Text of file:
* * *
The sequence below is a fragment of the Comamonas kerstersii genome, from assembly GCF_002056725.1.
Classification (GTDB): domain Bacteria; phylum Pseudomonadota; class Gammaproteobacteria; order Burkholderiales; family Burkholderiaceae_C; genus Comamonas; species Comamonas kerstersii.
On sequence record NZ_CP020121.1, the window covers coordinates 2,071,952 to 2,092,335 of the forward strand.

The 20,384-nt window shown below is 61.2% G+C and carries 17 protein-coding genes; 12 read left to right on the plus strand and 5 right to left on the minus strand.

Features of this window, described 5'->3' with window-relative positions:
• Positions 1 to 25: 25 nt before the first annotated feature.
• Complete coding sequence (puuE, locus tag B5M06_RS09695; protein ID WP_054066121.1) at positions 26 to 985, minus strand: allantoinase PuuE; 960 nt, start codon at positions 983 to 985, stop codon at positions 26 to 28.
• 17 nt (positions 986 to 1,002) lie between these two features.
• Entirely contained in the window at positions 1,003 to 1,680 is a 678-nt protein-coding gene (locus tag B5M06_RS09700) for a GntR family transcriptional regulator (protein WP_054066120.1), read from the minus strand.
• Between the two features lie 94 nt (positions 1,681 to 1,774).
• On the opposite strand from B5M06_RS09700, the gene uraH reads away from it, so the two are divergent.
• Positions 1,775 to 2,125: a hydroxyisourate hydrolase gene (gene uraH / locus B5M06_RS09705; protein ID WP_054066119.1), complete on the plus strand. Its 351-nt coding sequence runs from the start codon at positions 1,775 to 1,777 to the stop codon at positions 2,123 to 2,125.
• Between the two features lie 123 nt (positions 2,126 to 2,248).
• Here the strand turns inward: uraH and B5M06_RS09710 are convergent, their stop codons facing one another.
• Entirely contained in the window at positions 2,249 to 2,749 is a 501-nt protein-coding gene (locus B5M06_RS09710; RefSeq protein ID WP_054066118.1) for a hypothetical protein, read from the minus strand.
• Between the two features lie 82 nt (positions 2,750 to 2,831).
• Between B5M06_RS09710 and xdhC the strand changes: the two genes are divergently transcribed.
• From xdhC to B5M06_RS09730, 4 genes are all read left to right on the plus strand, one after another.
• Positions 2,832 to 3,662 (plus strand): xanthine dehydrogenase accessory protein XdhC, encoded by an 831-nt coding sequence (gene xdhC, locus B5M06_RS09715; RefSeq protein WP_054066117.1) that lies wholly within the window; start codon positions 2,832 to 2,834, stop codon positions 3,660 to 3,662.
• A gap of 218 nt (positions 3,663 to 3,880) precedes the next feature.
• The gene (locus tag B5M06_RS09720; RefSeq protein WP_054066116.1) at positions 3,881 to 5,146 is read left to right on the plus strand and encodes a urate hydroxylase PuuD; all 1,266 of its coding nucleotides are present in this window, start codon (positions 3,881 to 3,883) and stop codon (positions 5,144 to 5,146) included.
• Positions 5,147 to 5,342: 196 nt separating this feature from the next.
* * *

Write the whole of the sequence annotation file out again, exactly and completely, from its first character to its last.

The sequence below is a fragment of the Comamonas kerstersii genome, from assembly GCF_002056725.1.
Classification (GTDB): domain Bacteria; phylum Pseudomonadota; class Gammaproteobacteria; order Burkholderiales; family Burkholderiaceae_C; genus Comamonas; species Comamonas kerstersii.
On sequence record NZ_CP020121.1, the window covers coordinates 2,071,952 to 2,092,335 of the forward strand.

The 20,384-nt window shown below is 61.2% G+C and carries 17 protein-coding genes; 12 read left to right on the plus strand and 5 right to left on the minus strand.

Features of this window, described 5'->3' with window-relative positions:
• Positions 1 to 25: 25 nt before the first annotated feature.
• Complete coding sequence (puuE, locus tag B5M06_RS09695; protein ID WP_054066121.1) at positions 26 to 985, minus strand: allantoinase PuuE; 960 nt, start codon at positions 983 to 985, stop codon at positions 26 to 28.
• 17 nt (positions 986 to 1,002) lie between these two features.
• Entirely contained in the window at positions 1,003 to 1,680 is a 678-nt protein-coding gene (locus tag B5M06_RS09700) for a GntR family transcriptional regulator (protein WP_054066120.1), read from the minus strand.
• Between the two features lie 94 nt (positions 1,681 to 1,774).
• On the opposite strand from B5M06_RS09700, the gene uraH reads away from it, so the two are divergent.
• Positions 1,775 to 2,125: a hydroxyisourate hydrolase gene (gene uraH / locus B5M06_RS09705; protein ID WP_054066119.1), complete on the plus strand. Its 351-nt coding sequence runs from the start codon at positions 1,775 to 1,777 to the stop codon at positions 2,123 to 2,125.
• Between the two features lie 123 nt (positions 2,126 to 2,248).
• Here the strand turns inward: uraH and B5M06_RS09710 are convergent, their stop codons facing one another.
• Entirely contained in the window at positions 2,249 to 2,749 is a 501-nt protein-coding gene (locus B5M06_RS09710; RefSeq protein ID WP_054066118.1) for a hypothetical protein, read from the minus strand.
• Between the two features lie 82 nt (positions 2,750 to 2,831).
• Between B5M06_RS09710 and xdhC the strand changes: the two genes are divergently transcribed.
• From xdhC to B5M06_RS09730, 4 genes are all read left to right on the plus strand, one after another.
• Positions 2,832 to 3,662 (plus strand): xanthine dehydrogenase accessory protein XdhC, encoded by an 831-nt coding sequence (gene xdhC, locus B5M06_RS09715; RefSeq protein WP_054066117.1) that lies wholly within the window; start codon positions 2,832 to 2,834, stop codon positions 3,660 to 3,662.
• A gap of 218 nt (positions 3,663 to 3,880) precedes the next feature.
• The gene (locus tag B5M06_RS09720; RefSeq protein WP_054066116.1) at positions 3,881 to 5,146 is read left to right on the plus strand and encodes a urate hydroxylase PuuD; all 1,266 of its coding nucleotides are present in this window, start codon (positions 3,881 to 3,883) and stop codon (positions 5,144 to 5,146) included.
• Positions 5,147 to 5,342: 196 nt separating this feature from the next.